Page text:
After playing one or two more numbers, the men marched west to the Methodist Church corner.  The drums set the cadence, and the fifes were silent as the men marched five abreast, and we five small boys fell in behind them five abreast. When the men reached the Methodist Church corner, they stopped, grouped themselves into a semi-circle, and played one or two more numbers, then marched back to the Angola State Bank corner with the five small boys marching along with them.
   
But by this time our interest had waned, so we went on to other exciting things.  The Angola City Band was playing marches at various places around the mound, but we weren’t much interested in it since there was no Uncle Jim in its ranks.
   
We hadn’t brought a packed lunch as we were to eat at Grandmother’s. Our hastily-swallowed lunch over, Dad said that we should hurry back so we wouldn’t miss the senator’s speech.  We had heard some days before that a senator was to speak, but we hadn’t attached much importance to the news at the time.  But now we felt its impact.  A Senator!  Would the day’s wonders never cease?  A Senator!  A senator from that far-off mysterious place we had read about in our history books at the Bigler School.  
   
The senator’s speech was what all wanted to hear.  In the grove located just east of the Steuben County Courthouse there was at one time a bandstand, which could also be used as a speakers platform.  Many people were already there, some eating their lunches, some standing and some sitting on whatever seats they could find.  The day was blistering hot and the men were coatless with sleeves rolled up exposing arms brown from the summer sun.  The women were vigorously fanning themselves with fans furnished by Angola’s funeral directors.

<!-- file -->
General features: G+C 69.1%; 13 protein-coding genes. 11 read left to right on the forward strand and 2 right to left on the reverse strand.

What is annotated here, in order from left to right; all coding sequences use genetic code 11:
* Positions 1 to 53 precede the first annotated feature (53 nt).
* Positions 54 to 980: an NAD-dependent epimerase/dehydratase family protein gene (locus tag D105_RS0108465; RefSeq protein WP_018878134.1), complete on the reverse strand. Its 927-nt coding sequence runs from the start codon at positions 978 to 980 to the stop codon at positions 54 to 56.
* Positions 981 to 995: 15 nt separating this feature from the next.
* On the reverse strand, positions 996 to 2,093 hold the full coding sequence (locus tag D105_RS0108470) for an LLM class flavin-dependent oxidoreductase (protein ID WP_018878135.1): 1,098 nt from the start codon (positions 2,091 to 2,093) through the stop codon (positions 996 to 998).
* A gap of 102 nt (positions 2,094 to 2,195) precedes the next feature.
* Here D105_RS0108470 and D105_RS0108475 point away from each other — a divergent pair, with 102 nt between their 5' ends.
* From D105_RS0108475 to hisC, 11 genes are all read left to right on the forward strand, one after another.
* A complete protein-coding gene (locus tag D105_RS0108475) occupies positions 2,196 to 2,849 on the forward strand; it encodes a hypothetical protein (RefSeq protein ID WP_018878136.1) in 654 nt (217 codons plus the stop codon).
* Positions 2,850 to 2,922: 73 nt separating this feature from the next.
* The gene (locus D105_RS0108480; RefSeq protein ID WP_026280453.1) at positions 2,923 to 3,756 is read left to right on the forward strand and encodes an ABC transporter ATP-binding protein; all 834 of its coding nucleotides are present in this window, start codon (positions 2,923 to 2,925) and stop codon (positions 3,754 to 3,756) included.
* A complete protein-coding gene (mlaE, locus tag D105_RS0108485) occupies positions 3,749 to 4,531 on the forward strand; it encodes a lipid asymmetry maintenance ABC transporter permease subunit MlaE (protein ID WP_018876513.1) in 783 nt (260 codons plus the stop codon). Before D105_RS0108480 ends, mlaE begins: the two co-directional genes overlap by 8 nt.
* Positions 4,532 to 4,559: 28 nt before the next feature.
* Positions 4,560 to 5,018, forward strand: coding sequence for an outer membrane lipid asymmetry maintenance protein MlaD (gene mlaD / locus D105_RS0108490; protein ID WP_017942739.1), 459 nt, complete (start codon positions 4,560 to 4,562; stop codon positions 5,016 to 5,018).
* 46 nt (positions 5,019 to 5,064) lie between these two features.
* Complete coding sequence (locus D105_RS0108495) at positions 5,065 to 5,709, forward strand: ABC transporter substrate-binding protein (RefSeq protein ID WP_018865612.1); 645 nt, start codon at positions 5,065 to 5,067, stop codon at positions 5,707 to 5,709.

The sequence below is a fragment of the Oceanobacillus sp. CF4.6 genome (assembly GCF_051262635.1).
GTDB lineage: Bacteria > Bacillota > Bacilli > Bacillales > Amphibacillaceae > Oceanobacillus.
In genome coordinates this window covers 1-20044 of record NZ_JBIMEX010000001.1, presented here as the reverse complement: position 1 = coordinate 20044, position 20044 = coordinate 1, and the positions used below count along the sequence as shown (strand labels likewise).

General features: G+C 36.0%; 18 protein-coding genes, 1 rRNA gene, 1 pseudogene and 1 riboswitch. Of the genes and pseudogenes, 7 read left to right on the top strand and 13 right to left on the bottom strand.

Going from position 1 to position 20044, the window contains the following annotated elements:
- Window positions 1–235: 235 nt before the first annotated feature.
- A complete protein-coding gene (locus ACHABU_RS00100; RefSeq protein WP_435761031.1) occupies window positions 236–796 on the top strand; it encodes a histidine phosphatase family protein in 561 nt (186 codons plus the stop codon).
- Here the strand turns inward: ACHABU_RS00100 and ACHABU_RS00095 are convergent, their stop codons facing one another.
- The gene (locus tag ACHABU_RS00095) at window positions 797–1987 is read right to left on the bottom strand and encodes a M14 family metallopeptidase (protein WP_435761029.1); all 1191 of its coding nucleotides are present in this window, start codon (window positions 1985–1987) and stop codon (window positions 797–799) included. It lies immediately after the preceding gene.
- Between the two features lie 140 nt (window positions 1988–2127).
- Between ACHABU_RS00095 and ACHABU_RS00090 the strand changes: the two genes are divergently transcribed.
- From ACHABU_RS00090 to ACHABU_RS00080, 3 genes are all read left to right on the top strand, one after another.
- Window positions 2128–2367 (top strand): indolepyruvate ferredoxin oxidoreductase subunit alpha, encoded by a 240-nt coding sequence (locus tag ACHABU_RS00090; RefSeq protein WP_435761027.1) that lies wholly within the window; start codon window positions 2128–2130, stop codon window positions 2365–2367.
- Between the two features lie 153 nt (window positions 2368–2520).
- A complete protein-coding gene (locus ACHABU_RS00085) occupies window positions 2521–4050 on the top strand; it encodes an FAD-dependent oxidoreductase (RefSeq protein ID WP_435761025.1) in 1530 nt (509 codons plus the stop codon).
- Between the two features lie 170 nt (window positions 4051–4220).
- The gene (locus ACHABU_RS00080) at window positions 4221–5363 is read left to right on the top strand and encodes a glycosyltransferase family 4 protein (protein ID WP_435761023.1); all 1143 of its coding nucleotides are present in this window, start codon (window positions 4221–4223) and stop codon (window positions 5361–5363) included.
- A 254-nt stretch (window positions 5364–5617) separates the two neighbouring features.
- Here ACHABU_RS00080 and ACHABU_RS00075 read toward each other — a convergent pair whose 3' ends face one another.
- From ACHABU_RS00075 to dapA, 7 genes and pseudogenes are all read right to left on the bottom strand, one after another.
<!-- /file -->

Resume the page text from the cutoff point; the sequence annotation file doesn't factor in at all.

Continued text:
When we arrived the speech was already in progress, I can still see it now: the shirt-sleeved crowd,  the small fry running in and out among the people, playing tag, shouting gleefully in total disregard of the importance of the moment.  Several men were seated on the bandstand. (No women were included, as in those days they couldn’t vote.)  In front of the men, standing at the front of the platform stood the speaker, a man red faced, waving his arms and trying to reach the farthest listener by sheer lung power.                 
   
I was disappointed.  The senator looked just like an ordinary man, so he didn’t hold my attention long.   About all I remember of what he said was something about the coast of Maine and the sun in California and the flag between.  We boys went back to the public square and the merry-go-round.
   
We stood gazing at it and at the kids riding, siting astride of the ponies.  Some, too small to be by themselves, were held in their mother’s arms.  How we wanted just one more ride!  When Dad and Mother came back from the speech, how we begged for a nickel for “Just one more ride.”  We’d promise anything for just one more, just one more ride.